One of the rules defines that data or resources could be gathered when you link a specific URL. For example, you can link ‘’ and get the list of blogs as a response. URL ‘ ‘ is called request, and the list of clients that you get back is called a response. Every request is composed of 4 parts:

  • The Endpoint (route) – This is the URL we mentioned previously. It is structured like this – “root-endpoint/?”. The root-endpoint is the starting point and it can be followed by the path and query parameters. The path defines what specific resource is required. For example, the root-endpoint of GitHub’s API is ‘’, while the full endpoint to the list of my repositories on GitHub is
  • The Method – There are five types of requests that can be sent, and the method defines this type:
    • GET – Used to get or read information.
    • POST – Used to create a new resource.
    • PUT and PATCH – They are used to update resources.
    • DELETE – Deletes resource.
  • The Headers – The headers are used to provide additional information to both client and server in a form of property-values pairs. List of valid headers on MDN’s HTTP Headers Reference.
  • The Body – This section contains information that the client sends to the server. It is not used in GET requests.

What we want to create in this article is the Web server, which serves a model for Iris predictions. We want to build API using which the client-side of the application can get predictions from the model. That is done using the Python framework Flask.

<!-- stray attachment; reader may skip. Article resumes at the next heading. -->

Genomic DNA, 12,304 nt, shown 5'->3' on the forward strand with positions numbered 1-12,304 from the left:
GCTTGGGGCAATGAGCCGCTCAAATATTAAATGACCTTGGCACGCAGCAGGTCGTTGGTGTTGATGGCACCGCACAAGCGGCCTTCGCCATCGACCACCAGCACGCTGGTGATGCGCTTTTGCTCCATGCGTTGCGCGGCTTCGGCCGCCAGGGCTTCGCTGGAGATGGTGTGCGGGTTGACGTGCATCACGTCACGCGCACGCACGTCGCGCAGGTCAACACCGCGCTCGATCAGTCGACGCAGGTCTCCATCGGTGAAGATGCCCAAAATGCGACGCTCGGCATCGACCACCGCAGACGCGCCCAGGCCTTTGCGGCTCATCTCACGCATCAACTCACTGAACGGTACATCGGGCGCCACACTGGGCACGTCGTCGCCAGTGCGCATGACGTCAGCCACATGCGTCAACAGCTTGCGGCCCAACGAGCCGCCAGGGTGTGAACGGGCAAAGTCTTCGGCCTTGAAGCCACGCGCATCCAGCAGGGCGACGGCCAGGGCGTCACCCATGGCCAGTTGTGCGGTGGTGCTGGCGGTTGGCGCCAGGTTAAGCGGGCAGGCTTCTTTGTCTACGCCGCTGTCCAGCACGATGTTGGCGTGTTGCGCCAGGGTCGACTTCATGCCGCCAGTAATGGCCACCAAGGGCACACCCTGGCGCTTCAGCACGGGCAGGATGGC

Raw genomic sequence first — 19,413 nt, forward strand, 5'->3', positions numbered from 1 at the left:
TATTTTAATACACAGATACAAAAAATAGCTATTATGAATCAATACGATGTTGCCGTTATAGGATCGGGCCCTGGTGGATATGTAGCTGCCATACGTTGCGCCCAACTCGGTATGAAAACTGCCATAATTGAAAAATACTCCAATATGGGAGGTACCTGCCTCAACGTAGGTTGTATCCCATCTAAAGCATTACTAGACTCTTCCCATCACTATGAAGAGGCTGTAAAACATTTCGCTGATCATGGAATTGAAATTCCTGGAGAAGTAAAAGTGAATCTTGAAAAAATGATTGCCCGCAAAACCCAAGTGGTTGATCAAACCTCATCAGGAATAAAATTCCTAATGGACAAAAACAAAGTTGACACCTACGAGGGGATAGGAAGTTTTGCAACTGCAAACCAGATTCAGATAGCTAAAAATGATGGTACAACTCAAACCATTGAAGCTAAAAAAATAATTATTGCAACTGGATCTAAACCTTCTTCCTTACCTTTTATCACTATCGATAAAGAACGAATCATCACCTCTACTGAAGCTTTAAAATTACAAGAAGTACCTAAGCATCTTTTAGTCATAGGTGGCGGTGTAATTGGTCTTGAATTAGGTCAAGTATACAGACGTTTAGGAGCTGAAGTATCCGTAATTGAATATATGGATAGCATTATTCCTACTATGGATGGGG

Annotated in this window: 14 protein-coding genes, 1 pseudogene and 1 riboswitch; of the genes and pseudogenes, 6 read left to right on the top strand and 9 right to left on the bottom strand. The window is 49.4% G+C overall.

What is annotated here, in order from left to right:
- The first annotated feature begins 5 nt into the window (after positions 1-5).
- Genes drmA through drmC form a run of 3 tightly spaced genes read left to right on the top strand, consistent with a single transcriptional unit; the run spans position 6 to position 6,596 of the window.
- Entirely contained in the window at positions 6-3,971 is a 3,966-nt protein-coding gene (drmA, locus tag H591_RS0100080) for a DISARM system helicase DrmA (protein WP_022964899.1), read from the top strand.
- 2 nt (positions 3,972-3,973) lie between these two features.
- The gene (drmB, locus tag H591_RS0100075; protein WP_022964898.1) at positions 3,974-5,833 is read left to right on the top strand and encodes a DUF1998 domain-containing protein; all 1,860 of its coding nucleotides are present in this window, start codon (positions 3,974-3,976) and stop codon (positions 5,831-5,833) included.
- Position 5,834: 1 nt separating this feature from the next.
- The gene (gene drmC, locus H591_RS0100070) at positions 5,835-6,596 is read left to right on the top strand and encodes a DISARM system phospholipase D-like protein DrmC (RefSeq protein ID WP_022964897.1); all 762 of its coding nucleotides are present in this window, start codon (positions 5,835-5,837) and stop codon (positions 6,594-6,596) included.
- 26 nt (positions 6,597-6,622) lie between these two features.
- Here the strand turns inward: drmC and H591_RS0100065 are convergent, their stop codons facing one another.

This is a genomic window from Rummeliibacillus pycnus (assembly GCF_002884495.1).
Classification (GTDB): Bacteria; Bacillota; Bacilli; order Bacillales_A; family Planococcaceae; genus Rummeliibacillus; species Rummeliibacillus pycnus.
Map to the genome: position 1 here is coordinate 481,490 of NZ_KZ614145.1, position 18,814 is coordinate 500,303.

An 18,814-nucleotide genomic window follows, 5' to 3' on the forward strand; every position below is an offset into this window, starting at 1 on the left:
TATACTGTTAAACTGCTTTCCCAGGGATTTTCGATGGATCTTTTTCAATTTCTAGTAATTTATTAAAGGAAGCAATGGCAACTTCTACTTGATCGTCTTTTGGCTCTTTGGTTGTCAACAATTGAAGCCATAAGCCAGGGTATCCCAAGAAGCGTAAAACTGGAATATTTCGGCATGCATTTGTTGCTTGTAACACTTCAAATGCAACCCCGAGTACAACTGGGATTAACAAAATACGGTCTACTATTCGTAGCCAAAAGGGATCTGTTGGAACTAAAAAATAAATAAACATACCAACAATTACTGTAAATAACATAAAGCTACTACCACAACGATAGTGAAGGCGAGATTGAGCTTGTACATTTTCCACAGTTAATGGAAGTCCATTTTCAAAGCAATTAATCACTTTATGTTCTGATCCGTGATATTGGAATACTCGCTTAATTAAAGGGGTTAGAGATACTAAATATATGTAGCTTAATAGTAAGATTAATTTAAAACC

Flask Basics

As already mentioned, Flask is a python based web framework which has almost no dependencies to external libraries. This makes it very light. Since we are creating simple Web application, this makes Flask perfect choice for our implementation. The standard folder structure for the Flask folder looks like this:

>tree flask_app
Folder PATH listing for volume Data
Volume serial number is 42E0-3374
│   ├───css
│   └───model

Files that are not changed and are assets are located in the static folder. This is the place for the model that we created, so we can copy it over there. The template folder is reserved for HTML files. Flask looks into this folder when it needs to serve dynamic files. We create base.html which looks like this:

<!doctype html>

<html lang="en">
  <meta charset="utf-8">
  <link rel="stylesheet" href="{{url_for('static', filename='css/main.css')}}" />
  {% block head%}{% endblock %}


  {% block body %}{% endblock %}